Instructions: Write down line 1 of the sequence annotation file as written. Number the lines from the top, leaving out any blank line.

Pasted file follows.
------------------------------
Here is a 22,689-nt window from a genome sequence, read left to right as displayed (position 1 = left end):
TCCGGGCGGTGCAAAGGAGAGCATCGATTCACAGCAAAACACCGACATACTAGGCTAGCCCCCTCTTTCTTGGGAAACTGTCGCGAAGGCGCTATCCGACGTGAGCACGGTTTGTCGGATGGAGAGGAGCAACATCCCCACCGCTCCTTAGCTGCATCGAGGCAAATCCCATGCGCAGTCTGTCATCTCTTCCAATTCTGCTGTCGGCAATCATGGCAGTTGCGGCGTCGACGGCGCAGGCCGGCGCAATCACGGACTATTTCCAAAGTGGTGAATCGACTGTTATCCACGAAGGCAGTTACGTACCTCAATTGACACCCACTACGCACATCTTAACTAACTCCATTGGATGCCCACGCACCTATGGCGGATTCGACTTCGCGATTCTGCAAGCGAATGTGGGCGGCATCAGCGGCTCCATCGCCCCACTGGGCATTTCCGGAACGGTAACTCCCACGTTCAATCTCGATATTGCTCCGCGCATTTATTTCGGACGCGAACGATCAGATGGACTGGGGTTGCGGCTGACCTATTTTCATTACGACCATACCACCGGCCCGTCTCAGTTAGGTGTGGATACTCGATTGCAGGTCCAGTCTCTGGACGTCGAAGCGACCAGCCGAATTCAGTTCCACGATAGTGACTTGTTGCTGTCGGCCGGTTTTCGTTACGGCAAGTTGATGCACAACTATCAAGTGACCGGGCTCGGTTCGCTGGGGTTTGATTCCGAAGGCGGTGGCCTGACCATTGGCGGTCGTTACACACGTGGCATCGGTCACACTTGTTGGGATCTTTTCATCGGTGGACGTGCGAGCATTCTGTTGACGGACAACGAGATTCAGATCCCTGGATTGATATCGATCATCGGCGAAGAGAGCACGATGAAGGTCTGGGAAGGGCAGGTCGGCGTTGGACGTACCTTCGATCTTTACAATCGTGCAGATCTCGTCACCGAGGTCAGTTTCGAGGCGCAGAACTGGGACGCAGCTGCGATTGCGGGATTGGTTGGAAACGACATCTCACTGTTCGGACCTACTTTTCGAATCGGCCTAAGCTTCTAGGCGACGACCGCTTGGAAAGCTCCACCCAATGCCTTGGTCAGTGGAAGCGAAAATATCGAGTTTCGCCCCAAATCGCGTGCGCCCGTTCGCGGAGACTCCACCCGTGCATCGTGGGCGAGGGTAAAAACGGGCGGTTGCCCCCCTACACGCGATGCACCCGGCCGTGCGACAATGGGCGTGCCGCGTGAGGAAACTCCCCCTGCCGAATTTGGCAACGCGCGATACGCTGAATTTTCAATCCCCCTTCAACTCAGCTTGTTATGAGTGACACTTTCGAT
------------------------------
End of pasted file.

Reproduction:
Here is a 22,689-nt window from a genome sequence, read left to right as displayed (position 1 = left end):